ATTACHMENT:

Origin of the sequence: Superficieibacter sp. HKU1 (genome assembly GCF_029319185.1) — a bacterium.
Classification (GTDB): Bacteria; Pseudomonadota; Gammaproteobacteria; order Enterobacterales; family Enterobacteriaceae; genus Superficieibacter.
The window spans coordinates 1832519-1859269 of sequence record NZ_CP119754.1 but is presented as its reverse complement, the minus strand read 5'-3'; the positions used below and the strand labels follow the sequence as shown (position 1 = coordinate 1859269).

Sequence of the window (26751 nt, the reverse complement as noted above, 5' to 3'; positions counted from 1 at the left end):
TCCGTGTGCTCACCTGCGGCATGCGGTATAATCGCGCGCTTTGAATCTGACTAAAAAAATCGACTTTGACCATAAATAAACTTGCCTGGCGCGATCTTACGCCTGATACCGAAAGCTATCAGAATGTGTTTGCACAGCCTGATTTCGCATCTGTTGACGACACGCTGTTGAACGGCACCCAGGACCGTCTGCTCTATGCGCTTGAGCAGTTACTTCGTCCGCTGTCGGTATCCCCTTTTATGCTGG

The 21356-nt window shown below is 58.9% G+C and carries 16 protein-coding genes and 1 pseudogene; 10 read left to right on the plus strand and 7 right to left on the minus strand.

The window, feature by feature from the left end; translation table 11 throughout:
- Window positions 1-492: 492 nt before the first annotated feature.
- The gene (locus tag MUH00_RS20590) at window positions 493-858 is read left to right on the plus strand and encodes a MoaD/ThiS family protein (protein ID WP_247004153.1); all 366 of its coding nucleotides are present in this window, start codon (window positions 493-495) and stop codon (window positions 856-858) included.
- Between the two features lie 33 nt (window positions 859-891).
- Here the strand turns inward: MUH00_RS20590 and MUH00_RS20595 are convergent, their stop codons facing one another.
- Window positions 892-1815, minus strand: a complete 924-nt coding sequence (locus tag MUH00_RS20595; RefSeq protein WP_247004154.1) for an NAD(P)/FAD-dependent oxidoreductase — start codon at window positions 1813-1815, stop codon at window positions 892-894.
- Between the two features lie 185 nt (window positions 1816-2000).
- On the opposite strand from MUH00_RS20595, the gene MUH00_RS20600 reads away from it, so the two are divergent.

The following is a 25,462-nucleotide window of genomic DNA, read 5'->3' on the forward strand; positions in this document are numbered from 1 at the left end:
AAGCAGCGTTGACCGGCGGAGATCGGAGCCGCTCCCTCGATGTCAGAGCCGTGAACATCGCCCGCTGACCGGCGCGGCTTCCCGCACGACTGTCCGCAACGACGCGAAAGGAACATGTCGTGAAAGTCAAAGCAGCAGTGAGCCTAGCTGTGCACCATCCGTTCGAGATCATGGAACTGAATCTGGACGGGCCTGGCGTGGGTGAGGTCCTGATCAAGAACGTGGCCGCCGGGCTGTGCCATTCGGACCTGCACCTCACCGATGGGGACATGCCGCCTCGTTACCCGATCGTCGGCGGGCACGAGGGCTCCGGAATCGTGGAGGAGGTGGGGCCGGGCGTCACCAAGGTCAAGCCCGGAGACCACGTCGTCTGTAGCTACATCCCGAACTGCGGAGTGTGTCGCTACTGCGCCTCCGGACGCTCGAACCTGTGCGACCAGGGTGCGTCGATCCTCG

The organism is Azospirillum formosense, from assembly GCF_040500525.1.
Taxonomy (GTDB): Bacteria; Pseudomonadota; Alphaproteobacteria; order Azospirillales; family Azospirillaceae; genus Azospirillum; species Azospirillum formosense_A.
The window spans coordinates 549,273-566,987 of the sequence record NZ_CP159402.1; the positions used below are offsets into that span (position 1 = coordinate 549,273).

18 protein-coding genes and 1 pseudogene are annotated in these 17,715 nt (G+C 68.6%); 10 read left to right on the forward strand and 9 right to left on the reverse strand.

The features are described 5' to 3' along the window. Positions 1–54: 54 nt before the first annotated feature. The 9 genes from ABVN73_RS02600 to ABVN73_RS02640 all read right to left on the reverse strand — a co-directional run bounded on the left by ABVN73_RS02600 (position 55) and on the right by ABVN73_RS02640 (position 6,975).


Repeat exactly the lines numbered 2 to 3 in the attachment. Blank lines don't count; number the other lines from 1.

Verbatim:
Classification (GTDB): Bacteria; Pseudomonadota; Gammaproteobacteria; order Enterobacterales; family Enterobacteriaceae; genus Superficieibacter.
The window spans coordinates 1832519-1859269 of sequence record NZ_CP119754.1 but is presented as its reverse complement, the minus strand read 5'-3'; the positions used below and the strand labels follow the sequence as shown (position 1 = coordinate 1859269).